Naucrates is a non governmental organization based in Italy, working in the area of turtle, mangrove and coral reef conservation. Naucrates have been working in Koh Prathong island since 1996, and are now based in Ban Lion Village, converting two houses into an information centre and work station.

Naucrates sponsors:

Their approach focuses on three aspects: scientific research, conservation awareness and education, working closely with communities, other NGOs, scientists and International volunteers to achieve all three.

Information and research data is used to create conservation management plans and also used to educate local communities about the impact of human activities in ecologically sensitive areas.


Turtle Conservation Project

Phra Thong, Koh Ra and Koh Khao are considered the main marine turtle nesting grounds of the south west coast of Thailand. Since surveying started in 1996 three nesting species have been identified: olive ridley (Lepidochelys olivacea), leatherback turtle (Dermochelys coriacea) and green turtle (Chelonia mydas). The number of nests has decreased rapidly in recent years, with no nests being found in 2009. However, actual turtle sightings had doubled since 2008, a possible result of educational work done with the local communities about the dangers and impacts of egg poaching led by Naucrates. To combat the threat of extinction in the area, Naucrates has a strong educational program for the local community, both in and outside the school.

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Environmental and English Teaching Programme

Naucrates are highly active in the village school, sponsoring a full-time member of staff to assist with a broad spectrum of educational needs, focusing on environmental issues using the surrounding mangroves, savannah and beach as a living classroom. The project aims to introduce environmentally-friendly practices to improve the living conditions of the Ban Lion Village strengthening the capacity of local community to implement conservation programs; establish a positive sustainable relationship between ecotourism, conservation and economic development. In 2009, with support from Naucates' staff and volunteers, the community participated in Thai massage training, mangrove conservation and monitoring, a waste management program, composting, tree planting and a pilot homestay and ecotourism tour.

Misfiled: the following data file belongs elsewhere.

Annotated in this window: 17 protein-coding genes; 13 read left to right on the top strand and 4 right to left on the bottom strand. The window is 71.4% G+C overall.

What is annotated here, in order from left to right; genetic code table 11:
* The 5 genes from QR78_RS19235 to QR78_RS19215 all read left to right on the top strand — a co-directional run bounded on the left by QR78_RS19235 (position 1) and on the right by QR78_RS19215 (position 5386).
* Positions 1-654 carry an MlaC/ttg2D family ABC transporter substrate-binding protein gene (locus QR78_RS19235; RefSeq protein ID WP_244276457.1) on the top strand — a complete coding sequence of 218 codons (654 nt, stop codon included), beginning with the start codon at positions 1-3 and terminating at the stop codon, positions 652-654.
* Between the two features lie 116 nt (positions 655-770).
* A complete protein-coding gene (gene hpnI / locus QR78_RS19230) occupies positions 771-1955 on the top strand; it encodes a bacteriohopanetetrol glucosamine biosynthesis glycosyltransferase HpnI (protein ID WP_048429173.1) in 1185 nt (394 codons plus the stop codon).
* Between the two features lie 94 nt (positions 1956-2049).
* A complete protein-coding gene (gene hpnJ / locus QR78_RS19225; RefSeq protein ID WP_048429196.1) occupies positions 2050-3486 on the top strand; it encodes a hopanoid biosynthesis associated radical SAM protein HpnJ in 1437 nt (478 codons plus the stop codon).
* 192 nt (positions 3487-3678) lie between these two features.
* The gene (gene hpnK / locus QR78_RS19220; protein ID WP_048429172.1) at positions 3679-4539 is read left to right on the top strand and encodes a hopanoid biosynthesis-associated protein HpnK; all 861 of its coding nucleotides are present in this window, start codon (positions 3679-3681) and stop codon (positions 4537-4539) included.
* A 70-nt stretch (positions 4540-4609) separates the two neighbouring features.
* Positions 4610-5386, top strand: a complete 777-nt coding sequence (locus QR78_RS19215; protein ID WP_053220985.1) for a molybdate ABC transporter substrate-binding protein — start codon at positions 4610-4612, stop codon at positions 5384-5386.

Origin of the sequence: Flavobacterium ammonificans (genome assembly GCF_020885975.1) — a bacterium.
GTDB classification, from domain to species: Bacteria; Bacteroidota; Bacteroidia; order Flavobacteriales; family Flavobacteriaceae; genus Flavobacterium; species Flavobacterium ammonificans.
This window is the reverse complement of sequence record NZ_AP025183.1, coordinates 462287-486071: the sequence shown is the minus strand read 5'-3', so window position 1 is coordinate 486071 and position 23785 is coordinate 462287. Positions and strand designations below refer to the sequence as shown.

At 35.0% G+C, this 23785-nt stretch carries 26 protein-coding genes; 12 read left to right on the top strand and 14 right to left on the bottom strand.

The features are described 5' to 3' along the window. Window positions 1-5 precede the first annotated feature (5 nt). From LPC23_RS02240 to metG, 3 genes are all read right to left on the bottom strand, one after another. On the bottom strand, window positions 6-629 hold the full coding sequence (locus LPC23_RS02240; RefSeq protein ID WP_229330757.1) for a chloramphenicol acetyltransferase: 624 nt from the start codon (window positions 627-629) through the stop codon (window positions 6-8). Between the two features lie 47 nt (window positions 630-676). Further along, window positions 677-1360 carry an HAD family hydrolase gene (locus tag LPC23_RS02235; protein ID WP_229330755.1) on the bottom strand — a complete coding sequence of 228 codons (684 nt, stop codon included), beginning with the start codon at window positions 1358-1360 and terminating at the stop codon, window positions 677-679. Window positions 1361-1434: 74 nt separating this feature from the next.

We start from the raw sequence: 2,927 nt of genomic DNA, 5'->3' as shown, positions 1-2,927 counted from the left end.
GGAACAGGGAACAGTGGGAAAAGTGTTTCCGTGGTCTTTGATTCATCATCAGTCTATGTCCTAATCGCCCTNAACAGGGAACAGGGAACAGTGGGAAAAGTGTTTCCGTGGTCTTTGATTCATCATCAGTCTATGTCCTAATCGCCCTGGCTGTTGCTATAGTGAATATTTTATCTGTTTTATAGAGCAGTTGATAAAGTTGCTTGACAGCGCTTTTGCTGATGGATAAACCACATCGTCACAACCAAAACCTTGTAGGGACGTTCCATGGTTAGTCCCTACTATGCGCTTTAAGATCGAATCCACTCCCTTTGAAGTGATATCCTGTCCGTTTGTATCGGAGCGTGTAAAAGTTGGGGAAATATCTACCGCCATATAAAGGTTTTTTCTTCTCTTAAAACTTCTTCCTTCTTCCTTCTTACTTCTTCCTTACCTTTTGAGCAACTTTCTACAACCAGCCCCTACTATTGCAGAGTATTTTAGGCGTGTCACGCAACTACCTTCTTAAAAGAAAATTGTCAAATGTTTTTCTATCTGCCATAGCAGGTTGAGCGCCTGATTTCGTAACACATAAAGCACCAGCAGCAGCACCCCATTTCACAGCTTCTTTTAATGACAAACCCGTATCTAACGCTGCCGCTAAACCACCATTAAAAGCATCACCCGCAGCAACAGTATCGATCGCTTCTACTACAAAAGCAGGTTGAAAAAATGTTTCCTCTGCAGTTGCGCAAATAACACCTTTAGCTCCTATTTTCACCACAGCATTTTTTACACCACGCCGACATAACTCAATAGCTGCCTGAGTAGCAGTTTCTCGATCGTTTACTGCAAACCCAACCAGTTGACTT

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Mangrove Restoration Project

In 2002, a total of 25 species of mangroves and eight mangrove-associate species were recorded by a Naucrates team. On 26 December 2004, the powerful tsunami ravaged the mangrove area, changing the physical-chemical characteristics of the mangrove system. In collaboration with Mangrove Action Project (MAP), Naucrates established the Mangrove Restoration Project (MRP) to study and recreate the original mangrove ecosystem with the local community and International volunteers. Naucrates is using the MRP to build capacity and awareness among the local and International community for their overall protection. Local school children also have several monitoring sites in the area to learn about this diverse and vital eco-system.

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